Second MarriageFor many individuals, remarriage later in life can create some unique estate planning issues.

If you're anything like the typical person contemplating a second (or third) marriage, you're older, you have children, you've accumulated property, and you've been enjoying a standard of living you would like to maintain. Entering into a new marriage can raise many, perhaps conflicting, concerns such as:
  • How can you protect assets you already own?
  • How can you provide for children from a previous marriage?
  • How do you share assets acquired or inherited after the marriage equally or fairly?
  • How do you ensure your prospective spouse's future financial security?
  • How can you avoid family disharmony?
How should you address these concerns?
Put your financial cards on the table.  Money is a major cause of stress in any marriage, but it can be especially so in a second one. You and your future spouse should discuss and agree on all important financial issues, and formulate plans that, hopefully, everyone can live with. Full disclosure is important!  Some areas you should consider:
Protect your assets with a prenuptial or postnuptial agreement
You're probably well aware that life is not a stroll down the primrose path, so while the suggestion of a prenup or postnup may not fan the flames of romance, you should know that this contract is important if you're bringing assets into the marriage.  I personally believe that just the process of discussing the issues with each other and drafting an agreement with an attorney can help strengthen the communication about finances, and it absolutely does not mean that you're ever planning on getting divorced or are less committed to the relationship.  There may also be additional legal reasons to consider a prenup depending on your state's laws.
Revise your will and other estate planning documents

Remarriage does not revoke a will.  It is vital that you draft a new will in light of your new circumstances. While you're at it, review and update other estate planning documents, such as your medical directive, medical power of attorney, power of attorney for asset management, trusts, and beneficiary designations (for life insurance and retirement plans, for example).

Providing for your children from a previous marriage

A big concern in many second marriages is providing for the new spouse without disenfranchising children from a prior marriage. Having your assets pass into a "QTIP" trust can be part of the solution. With a QTIP, all trust income is used to support the surviving spouse while the principal is preserved for the children. And there's a bonus: assets passing to a valid QTIP qualify for the marital deduction, helping to minimize potential estate taxes at your death.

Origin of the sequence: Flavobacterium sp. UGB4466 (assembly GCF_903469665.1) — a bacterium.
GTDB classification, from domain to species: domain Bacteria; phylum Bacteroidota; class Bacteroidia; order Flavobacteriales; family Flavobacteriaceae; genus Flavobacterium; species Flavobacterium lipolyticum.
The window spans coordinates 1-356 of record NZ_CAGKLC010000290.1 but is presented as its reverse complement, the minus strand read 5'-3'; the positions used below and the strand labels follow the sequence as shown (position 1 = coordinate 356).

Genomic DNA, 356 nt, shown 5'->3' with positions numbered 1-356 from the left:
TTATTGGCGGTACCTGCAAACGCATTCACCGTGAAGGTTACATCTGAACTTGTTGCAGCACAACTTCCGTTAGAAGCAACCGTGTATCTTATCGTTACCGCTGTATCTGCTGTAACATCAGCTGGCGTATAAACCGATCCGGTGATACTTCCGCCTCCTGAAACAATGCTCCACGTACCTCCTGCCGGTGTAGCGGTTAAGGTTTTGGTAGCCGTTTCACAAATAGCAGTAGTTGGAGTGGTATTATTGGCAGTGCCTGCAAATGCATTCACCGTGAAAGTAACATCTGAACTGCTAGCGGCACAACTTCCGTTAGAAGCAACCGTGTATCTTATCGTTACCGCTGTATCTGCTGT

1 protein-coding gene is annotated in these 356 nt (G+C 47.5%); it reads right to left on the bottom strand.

Dealing with wealth disparity

In second marriages, it's not uncommon for one spouse to be wealthier than the other. If estate taxes are a concern, equalizing your estates to take advantage of both spouses' exemptions ($3.5 million in 2009, subject to change thereafter) may be in order. Without equalization, you may lose valuable tax savings if the less wealthy spouse dies first.

Apportioning estate taxes

If both spouses have children from a previous marriage, you may want to plan for the payment of estate taxes in such a way that each child will bear the burden equally.

Each couple entering into a second marriage has unique concerns and goals. It's important to deal with your issues squarely, and create a plan that will optimize dispositions, minimize taxes, and avoid unintended results, family disharmony, or even litigation.
I hope you found this newsletter informative.  KFP offers a free, no-obligation initial consultation to start the financial planning process.  To learn more or schedule a time, call 817-993-0401 or e-mail jean@keenerfinancial.com.
Jean Keener, CRPC, CFDP
Keener Financial Planning

Keener Financial Planning provides hourly, as-needed financial planning and advice on a commission-free basis to people at all financial levels.